Rainbow Black

Part murder mystery, part queer romance, and part examination of the three-ring circus of the court system during the Satanic Panic of the 1990s, Rainbow Black is Maggie Thrash's first novel for adults--and it doesn't disappoint. In 1990, 13-year-old Lacey Bond is living with her hippie parents at their day-care center in rural New Hampshire when the police arrest her parents and charge them with "more than thirty counts of child molestation and sexual abuse," many involving aspects of the occult. Lacey and her sister stand up against the allegations and bristle against a world that wants vengeance at any price. When an unspeakable murder occurs, Lacey goes to the edge of her humanity and, years later, discovers the cost of justice.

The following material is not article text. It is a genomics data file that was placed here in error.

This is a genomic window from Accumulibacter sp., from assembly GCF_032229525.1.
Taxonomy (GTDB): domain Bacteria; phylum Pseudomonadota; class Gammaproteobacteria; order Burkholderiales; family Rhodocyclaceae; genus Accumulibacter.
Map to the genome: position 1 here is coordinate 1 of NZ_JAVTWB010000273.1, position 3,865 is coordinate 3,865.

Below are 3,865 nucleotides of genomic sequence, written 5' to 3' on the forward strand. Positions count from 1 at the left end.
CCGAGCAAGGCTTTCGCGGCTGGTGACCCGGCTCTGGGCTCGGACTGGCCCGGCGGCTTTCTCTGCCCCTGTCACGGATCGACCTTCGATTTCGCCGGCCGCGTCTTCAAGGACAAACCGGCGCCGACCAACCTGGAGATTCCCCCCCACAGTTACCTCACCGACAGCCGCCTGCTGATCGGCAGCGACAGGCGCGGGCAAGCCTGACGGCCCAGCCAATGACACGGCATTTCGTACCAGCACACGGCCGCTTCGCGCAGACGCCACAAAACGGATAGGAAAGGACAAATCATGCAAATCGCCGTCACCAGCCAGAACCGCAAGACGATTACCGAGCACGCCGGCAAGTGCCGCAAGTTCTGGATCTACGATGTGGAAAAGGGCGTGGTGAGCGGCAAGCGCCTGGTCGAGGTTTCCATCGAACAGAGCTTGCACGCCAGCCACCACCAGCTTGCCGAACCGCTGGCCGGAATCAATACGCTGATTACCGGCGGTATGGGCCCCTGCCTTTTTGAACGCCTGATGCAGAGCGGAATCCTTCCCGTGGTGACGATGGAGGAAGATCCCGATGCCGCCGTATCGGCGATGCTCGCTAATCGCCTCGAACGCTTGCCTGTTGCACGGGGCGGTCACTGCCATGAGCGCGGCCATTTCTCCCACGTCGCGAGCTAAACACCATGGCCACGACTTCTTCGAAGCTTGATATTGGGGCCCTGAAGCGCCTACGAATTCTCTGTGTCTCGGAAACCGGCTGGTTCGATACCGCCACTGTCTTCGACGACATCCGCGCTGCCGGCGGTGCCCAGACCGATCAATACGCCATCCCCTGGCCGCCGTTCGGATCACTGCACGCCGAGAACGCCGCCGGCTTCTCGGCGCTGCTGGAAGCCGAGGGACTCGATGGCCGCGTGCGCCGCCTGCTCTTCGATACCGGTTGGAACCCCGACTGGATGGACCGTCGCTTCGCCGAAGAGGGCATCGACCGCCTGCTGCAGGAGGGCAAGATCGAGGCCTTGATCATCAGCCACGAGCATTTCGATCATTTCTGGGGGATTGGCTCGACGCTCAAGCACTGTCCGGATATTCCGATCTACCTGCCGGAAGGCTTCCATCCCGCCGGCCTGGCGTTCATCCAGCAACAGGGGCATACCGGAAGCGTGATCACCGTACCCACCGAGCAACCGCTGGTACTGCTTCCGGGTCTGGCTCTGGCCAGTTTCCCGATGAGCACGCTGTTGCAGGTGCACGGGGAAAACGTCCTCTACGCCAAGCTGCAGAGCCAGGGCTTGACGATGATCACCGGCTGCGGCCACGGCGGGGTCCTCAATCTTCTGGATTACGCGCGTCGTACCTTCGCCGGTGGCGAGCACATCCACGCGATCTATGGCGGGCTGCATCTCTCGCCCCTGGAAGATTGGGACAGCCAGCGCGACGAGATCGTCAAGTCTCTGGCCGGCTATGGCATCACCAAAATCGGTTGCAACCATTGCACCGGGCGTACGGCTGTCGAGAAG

Darkness permeates Rainbow Black, and Lacey must do whatever it takes to break through the shadows that engulf her. Despite dealing with graphic and intense themes of violence, sexual assault, homophobia, and more, Thrash (Honor Girl) has an astounding ability to carve nuance and depth from her characters. Thrash's prose has a conversational style that keeps the pages flying. Readers will cheer for Lacey despite (or potentially because of) her faults, and her sarcasm prevents the tone from veering into total shadow. The novel's secondary characters provide brilliant insight into its more complex themes of loss and belonging, as when Lacey's mother says, "People should do whatever they can to get love. It's a consuming, horrible need." Those who consider themselves fans of Kevin Wilson or Donna Tartt should put Rainbow Black on their TBR lists. --Dominic Charles Howarth, book manager, Book + Bottle

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